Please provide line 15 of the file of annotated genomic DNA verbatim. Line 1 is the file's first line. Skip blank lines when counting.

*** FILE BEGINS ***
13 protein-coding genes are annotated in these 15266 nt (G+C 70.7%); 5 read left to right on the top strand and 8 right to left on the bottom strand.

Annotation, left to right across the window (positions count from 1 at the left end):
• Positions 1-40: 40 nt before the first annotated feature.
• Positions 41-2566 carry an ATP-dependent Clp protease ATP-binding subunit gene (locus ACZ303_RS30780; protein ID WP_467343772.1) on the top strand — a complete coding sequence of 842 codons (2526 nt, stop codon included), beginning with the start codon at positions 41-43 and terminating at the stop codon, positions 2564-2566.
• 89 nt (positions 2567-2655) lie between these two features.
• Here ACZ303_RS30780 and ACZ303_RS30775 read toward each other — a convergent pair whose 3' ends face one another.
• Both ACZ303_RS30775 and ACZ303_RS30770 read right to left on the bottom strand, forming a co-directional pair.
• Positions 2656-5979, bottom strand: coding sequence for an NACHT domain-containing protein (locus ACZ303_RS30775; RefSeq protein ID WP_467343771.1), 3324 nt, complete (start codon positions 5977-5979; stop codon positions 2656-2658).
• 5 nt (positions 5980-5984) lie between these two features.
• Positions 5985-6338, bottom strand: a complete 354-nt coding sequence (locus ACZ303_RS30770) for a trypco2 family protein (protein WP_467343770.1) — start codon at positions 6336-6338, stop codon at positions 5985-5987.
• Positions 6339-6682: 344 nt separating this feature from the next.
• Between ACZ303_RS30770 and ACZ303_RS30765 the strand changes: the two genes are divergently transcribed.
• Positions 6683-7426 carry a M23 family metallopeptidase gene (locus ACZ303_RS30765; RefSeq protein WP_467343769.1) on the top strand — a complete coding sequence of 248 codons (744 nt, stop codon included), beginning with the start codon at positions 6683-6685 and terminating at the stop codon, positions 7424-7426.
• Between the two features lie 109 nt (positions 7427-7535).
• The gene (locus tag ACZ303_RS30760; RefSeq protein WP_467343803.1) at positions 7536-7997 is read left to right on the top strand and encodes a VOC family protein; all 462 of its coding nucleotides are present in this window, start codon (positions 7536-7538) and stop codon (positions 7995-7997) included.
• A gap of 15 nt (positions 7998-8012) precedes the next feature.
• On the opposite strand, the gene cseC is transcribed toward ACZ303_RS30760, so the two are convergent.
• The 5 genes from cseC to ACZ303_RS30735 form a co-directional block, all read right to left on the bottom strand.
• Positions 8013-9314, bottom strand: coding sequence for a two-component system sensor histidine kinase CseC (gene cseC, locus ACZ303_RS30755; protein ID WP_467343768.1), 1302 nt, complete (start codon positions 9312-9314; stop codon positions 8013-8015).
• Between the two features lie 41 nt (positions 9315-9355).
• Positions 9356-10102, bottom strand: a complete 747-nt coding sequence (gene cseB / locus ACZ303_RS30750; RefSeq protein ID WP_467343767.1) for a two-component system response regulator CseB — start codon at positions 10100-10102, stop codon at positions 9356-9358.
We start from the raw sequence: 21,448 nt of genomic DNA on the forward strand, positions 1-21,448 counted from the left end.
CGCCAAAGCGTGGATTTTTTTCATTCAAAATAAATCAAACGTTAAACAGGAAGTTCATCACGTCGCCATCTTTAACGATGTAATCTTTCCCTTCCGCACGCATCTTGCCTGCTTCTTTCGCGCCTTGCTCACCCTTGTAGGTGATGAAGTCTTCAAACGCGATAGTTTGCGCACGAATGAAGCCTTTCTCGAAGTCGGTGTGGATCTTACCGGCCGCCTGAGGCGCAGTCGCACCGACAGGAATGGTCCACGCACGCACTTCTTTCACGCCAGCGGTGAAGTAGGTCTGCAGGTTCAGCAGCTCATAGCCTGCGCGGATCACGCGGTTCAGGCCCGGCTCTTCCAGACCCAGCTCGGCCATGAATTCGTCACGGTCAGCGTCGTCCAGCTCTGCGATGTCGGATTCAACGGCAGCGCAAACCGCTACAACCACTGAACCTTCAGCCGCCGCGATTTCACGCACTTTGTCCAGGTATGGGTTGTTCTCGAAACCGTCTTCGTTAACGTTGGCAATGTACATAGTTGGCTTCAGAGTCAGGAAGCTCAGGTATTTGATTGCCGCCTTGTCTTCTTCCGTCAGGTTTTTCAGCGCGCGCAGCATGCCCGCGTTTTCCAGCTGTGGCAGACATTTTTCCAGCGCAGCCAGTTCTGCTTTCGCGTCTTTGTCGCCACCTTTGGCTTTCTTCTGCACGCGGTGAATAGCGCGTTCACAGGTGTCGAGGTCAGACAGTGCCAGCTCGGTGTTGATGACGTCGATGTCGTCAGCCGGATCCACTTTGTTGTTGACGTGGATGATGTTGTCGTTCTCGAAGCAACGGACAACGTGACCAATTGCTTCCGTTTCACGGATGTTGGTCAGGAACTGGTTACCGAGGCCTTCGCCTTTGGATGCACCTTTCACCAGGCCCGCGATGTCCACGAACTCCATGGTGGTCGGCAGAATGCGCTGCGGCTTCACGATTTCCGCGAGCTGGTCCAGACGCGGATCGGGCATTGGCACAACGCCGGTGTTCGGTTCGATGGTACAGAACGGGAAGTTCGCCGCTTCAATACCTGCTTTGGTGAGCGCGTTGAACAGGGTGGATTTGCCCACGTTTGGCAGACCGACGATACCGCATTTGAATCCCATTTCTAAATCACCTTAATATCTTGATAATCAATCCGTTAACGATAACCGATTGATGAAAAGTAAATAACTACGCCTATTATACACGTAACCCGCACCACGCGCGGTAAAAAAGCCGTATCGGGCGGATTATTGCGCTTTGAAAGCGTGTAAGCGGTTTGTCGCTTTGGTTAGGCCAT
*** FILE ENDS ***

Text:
• The gene (locus tag ACZ303_RS30760; RefSeq protein WP_467343803.1) at positions 7536-7997 is read left to right on the top strand and encodes a VOC family protein; all 462 of its coding nucleotides are present in this window, start codon (positions 7536-7538) and stop codon (positions 7995-7997) included.